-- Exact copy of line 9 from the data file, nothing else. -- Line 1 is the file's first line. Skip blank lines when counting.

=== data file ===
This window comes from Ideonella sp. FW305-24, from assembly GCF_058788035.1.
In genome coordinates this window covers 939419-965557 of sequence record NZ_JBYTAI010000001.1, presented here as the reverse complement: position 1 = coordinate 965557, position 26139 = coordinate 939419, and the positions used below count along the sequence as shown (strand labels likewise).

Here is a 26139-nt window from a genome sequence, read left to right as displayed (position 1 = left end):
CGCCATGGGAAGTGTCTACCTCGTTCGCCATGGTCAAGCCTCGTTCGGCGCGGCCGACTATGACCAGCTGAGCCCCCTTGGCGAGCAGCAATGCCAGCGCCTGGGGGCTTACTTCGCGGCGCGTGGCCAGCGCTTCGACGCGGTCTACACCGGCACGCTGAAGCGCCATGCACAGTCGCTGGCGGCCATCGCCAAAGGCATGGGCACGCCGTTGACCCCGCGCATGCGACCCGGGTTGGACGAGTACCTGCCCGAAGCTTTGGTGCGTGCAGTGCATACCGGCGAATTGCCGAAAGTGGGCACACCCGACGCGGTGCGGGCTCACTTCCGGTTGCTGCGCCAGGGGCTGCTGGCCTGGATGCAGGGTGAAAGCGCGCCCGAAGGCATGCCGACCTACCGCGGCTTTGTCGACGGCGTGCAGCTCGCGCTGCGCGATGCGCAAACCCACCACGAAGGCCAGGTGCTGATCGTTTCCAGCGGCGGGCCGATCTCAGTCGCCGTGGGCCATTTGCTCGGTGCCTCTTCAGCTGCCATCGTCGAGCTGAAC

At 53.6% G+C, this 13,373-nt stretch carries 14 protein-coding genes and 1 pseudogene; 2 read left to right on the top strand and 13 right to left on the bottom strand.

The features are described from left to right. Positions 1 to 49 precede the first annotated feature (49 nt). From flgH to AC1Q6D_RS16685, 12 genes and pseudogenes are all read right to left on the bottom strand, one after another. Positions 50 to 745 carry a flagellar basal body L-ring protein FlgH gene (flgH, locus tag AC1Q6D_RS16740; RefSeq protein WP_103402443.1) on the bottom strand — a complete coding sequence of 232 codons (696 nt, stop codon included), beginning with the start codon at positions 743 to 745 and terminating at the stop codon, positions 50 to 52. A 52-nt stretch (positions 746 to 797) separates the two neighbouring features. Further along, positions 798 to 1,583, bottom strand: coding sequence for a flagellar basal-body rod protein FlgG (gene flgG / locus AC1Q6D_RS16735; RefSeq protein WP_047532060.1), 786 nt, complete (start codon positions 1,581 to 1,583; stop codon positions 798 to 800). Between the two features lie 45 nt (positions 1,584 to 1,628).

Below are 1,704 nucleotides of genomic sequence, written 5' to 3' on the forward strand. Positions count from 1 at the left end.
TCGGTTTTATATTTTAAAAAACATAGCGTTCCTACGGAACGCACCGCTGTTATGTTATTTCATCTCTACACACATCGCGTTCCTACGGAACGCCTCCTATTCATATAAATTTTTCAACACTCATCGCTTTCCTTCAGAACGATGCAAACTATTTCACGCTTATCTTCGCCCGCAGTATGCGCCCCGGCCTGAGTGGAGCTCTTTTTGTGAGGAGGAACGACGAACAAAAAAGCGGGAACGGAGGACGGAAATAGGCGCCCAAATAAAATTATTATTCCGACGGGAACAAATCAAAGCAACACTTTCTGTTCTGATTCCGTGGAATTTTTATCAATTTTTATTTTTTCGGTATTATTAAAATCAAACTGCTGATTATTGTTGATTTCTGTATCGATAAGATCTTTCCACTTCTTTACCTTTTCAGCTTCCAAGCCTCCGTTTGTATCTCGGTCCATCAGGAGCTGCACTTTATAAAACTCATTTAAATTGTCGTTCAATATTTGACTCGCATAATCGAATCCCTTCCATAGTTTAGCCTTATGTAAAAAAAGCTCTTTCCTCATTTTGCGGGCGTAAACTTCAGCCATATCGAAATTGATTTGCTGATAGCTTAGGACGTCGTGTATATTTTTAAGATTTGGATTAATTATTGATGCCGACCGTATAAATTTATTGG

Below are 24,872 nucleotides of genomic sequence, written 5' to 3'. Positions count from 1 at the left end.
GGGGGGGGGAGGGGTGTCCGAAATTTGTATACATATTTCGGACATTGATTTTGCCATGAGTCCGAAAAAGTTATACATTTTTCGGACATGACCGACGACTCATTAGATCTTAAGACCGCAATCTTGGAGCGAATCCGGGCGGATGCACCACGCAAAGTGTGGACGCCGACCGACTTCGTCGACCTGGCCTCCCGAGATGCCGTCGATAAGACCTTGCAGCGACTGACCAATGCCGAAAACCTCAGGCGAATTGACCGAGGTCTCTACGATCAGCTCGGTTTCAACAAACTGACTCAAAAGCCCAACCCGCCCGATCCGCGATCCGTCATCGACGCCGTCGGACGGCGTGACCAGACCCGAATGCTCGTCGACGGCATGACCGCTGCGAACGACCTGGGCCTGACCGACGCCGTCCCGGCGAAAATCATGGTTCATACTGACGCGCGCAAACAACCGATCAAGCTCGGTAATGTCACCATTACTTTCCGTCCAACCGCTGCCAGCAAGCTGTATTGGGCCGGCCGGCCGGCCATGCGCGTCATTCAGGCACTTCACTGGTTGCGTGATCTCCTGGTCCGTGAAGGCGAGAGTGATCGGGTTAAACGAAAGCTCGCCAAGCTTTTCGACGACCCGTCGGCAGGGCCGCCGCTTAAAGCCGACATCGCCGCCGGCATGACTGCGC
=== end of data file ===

Below are 24,872 nucleotides of genomic sequence, written 5' to 3'. Positions count from 1 at the left end.